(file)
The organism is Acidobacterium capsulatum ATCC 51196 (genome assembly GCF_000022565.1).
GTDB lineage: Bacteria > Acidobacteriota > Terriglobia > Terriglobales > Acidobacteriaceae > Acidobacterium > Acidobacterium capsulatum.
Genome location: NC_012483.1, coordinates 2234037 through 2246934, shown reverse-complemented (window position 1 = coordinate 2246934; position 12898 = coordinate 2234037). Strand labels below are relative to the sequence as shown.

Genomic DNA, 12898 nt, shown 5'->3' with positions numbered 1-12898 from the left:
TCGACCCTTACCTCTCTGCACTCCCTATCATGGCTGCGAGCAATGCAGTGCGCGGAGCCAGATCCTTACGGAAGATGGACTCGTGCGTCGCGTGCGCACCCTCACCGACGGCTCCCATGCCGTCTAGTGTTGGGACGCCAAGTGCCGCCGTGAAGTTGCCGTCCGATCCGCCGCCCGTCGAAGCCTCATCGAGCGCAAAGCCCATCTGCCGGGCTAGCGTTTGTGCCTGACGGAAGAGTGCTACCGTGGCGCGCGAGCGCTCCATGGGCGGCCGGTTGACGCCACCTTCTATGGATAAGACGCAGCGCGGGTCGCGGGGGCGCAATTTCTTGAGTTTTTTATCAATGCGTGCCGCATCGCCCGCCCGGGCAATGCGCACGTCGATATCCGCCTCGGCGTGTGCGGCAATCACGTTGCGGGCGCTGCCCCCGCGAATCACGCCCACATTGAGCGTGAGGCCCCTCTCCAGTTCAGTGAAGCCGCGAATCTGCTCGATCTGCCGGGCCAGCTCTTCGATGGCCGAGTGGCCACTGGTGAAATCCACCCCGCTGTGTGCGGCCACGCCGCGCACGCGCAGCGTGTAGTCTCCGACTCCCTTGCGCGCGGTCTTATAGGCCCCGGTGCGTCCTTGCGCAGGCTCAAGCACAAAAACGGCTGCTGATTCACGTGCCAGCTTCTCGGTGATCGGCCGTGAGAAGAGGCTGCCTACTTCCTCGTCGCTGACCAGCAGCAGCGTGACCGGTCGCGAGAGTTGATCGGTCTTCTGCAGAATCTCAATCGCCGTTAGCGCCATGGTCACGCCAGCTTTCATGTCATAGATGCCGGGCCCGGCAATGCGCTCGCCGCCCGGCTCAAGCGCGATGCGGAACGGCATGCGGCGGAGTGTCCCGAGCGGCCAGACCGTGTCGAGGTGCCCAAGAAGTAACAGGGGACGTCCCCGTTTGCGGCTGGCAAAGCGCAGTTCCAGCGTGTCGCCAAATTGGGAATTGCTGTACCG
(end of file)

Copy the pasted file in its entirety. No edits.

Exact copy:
The organism is Acidobacterium capsulatum ATCC 51196 (genome assembly GCF_000022565.1).
GTDB lineage: Bacteria > Acidobacteriota > Terriglobia > Terriglobales > Acidobacteriaceae > Acidobacterium > Acidobacterium capsulatum.
Genome location: NC_012483.1, coordinates 2234037 through 2246934, shown reverse-complemented (window position 1 = coordinate 2246934; position 12898 = coordinate 2234037). Strand labels below are relative to the sequence as shown.

Genomic DNA, 12898 nt, shown 5'->3' with positions numbered 1-12898 from the left:
TCGACCCTTACCTCTCTGCACTCCCTATCATGGCTGCGAGCAATGCAGTGCGCGGAGCCAGATCCTTACGGAAGATGGACTCGTGCGTCGCGTGCGCACCCTCACCGACGGCTCCCATGCCGTCTAGTGTTGGGACGCCAAGTGCCGCCGTGAAGTTGCCGTCCGATCCGCCGCCCGTCGAAGCCTCATCGAGCGCAAAGCCCATCTGCCGGGCTAGCGTTTGTGCCTGACGGAAGAGTGCTACCGTGGCGCGCGAGCGCTCCATGGGCGGCCGGTTGACGCCACCTTCTATGGATAAGACGCAGCGCGGGTCGCGGGGGCGCAATTTCTTGAGTTTTTTATCAATGCGTGCCGCATCGCCCGCCCGGGCAATGCGCACGTCGATATCCGCCTCGGCGTGTGCGGCAATCACGTTGCGGGCGCTGCCCCCGCGAATCACGCCCACATTGAGCGTGAGGCCCCTCTCCAGTTCAGTGAAGCCGCGAATCTGCTCGATCTGCCGGGCCAGCTCTTCGATGGCCGAGTGGCCACTGGTGAAATCCACCCCGCTGTGTGCGGCCACGCCGCGCACGCGCAGCGTGTAGTCTCCGACTCCCTTGCGCGCGGTCTTATAGGCCCCGGTGCGTCCTTGCGCAGGCTCAAGCACAAAAACGGCTGCTGATTCACGTGCCAGCTTCTCGGTGATCGGCCGTGAGAAGAGGCTGCCTACTTCCTCGTCGCTGACCAGCAGCAGCGTGACCGGTCGCGAGAGTTGATCGGTCTTCTGCAGAATCTCAATCGCCGTTAGCGCCATGGTCACGCCAGCTTTCATGTCATAGATGCCGGGCCCGGCAATGCGCTCGCCGCCCGGCTCAAGCGCGATGCGGAACGGCATGCGGCGGAGTGTCCCGAGCGGCCAGACCGTGTCGAGGTGCCCAAGAAGTAACAGGGGACGTCCCCGTTTGCGGCTGGCAAAGCGCAGTTCCAGCGTGTCGCCAAATTGGGAATTGCTGTACCG